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God and the Folly of Faith: The Incompatibility of Science and Religion Paperback – April 24, 2012


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God and the Folly of Faith: The Incompatibility of Science and Religion + God: The Failed Hypothesis. How Science Shows That God Does Not Exist + The New Atheism: Taking a Stand for Science and Reason
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Product Details

  • Paperback: 408 pages
  • Publisher: Prometheus Books; Original edition (April 24, 2012)
  • Language: English
  • ISBN-10: 1853835463
  • ISBN-13: 978-1853835469
  • ASIN: 1616145994
  • Product Dimensions: 8.9 x 6 x 0.9 inches
  • Shipping Weight: 1.4 pounds (View shipping rates and policies)
  • Average Customer Review: 4.2 out of 5 stars  See all reviews (69 customer reviews)
  • Amazon Best Sellers Rank: #117,194 in Books (See Top 100 in Books)

Editorial Reviews

Review

Praise for the New York Times bestseller God: The Failed Hypothesis:

"I learned an enormous amount from this splendid book."
-Richard Dawkins, author of the New York Times best-seller The God Delusion

"Marshalling converging arguments from physics, astronomy, biology, and philosophy, Stenger has delivered a masterful blow in defense of reason. God: The Failed Hypothesis is a potent, readable, and well-timed assault upon religious delusion. It should be widely read."
-Sam Harris, author of the New York Times bestsellers, The End of Faith and Letter to a Christian Nation

"Extremely tough and impressive...a great book...a huge addition to the arsenal of argument."
-Christopher Hitchens, author of the New York Times bestseller God Is Not Great

About the Author

Victor J. Stenger (Lafayette, CO) is adjunct professor of philosophy at the University of Colorado and emeritus professor of physics and astronomy at the University of Hawaii. He is the author of the New York Times bestseller God: The Failed Hypothesis, and many other books, including The Fallacy of Fine-Tuning, The New Atheism, Quantum Gods, The Unconscious Quantum, The Comprehensible Cosmos, Timeless Reality, Physics and Psychics, and Has Science Found God?

More About the Author

Victor J. Stenger grew up in a Catholic working-class neighborhood in Bayonne, New Jersey. His father was a Lithuanian immigrant, his mother the daughter of Hungarian immigrants. He attended public schools and received a bachelor's of science degree in electrical engineering from Newark College of Engineering (now New Jersey Institute of Technology) in 1956. While at NCE, he was editor of the student newspaper and received several journalism awards.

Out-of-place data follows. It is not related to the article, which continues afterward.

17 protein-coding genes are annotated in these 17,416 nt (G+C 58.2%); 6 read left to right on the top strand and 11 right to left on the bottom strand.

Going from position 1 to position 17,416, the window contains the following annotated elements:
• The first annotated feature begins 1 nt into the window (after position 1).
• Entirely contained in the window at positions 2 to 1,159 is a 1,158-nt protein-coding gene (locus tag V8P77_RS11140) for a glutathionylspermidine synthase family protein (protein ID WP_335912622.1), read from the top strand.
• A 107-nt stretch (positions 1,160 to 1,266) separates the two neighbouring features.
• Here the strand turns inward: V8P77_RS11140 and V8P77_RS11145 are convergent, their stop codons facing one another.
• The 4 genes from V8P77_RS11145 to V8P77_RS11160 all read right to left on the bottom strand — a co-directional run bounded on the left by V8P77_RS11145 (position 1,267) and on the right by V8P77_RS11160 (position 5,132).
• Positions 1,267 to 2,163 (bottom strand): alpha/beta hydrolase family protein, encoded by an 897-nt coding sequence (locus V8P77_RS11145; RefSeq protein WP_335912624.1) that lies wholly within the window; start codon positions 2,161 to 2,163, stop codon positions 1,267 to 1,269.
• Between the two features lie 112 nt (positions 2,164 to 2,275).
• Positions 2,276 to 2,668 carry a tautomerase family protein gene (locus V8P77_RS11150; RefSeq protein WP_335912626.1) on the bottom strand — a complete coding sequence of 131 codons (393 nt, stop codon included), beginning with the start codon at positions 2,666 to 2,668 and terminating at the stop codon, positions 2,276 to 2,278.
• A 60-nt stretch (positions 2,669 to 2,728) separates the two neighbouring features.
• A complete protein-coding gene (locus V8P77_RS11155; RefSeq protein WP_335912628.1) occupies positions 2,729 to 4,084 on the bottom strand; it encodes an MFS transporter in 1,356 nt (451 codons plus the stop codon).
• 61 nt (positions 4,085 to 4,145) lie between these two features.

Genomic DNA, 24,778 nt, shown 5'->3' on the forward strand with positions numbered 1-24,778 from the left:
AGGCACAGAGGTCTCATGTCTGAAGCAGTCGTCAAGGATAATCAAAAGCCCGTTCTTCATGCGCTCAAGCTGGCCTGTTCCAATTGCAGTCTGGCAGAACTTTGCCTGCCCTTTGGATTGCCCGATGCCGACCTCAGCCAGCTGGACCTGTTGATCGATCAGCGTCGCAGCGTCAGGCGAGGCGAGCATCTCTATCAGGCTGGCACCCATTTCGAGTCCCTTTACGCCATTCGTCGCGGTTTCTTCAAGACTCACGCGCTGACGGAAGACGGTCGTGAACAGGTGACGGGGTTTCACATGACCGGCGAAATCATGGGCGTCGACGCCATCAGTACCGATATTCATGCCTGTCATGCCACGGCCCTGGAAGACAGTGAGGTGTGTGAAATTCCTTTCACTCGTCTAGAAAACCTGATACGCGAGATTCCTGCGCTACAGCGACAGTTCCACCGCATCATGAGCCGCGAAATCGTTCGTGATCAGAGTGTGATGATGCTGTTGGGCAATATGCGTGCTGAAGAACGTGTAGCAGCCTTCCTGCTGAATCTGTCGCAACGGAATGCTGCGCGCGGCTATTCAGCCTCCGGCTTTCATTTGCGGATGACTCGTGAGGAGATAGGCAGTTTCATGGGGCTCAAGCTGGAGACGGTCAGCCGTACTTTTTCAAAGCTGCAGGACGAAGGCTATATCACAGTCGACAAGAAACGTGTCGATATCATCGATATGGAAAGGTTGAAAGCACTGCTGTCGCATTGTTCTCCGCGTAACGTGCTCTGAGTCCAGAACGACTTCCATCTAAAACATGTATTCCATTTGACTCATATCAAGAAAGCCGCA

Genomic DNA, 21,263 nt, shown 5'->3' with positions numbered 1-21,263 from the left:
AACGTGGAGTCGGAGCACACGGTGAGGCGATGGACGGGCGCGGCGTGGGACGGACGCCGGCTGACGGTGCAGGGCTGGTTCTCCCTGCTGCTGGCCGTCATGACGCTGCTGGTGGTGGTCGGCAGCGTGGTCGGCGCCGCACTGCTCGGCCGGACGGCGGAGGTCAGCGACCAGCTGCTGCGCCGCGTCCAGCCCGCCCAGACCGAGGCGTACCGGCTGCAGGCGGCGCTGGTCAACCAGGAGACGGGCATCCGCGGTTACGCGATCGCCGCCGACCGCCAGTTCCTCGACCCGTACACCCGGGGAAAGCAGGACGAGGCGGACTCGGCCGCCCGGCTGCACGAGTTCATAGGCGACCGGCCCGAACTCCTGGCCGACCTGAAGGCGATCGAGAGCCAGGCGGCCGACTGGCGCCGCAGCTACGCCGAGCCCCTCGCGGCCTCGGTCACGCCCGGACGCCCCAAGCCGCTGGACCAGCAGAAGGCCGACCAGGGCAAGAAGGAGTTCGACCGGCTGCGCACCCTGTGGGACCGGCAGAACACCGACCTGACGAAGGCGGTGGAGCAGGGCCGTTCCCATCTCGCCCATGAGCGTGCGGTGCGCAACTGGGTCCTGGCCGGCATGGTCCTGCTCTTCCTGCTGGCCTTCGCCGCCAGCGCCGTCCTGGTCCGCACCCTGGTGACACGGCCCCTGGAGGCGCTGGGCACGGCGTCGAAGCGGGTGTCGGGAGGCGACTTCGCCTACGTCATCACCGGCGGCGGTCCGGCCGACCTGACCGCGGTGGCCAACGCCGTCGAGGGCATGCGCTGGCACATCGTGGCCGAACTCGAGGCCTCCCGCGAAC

Moving to Los Angeles on a Hughes Aircraft Company fellowship, Dr. Stenger received a master's of science degree in physics from UCLA in 1959 and a PhD in physics in 1963. He then took a position on the faculty of the University of Hawaii, retiring to Colorado in 2000. He currently is emeritus professor of physics at the University of Hawaii and adjunct professor of philosophy at the University of Colorado. Dr. Stenger is a fellow of the Committee for Skeptical Inquiry and a research fellow of the Center for Inquiry. Dr. Stenger has also held visiting positions on the faculties of the University of Heidelberg in Germany, Oxford in England (twice), and has been a visiting researcher at Rutherford Laboratory in England, the National Nuclear Physics Laboratory in Frascati, Italy, and the University of Florence in Italy.

His research career spanned the period of great progress in elementary particle physics that ultimately led to the current standard model. He participated in experiments that helped establish the properties of strange particles, quarks, gluons, and neutrinos. He also helped pioneer the emerging fields of very high-energy gamma-ray and neutrino astronomy. In his last project before retiring, Dr. Stenger collaborated on the underground experiment in Japan that in 1998 showed for the first time that the neutrino has mass. The Japanese leader of this experiment shared the 2002 Nobel Prize for this work.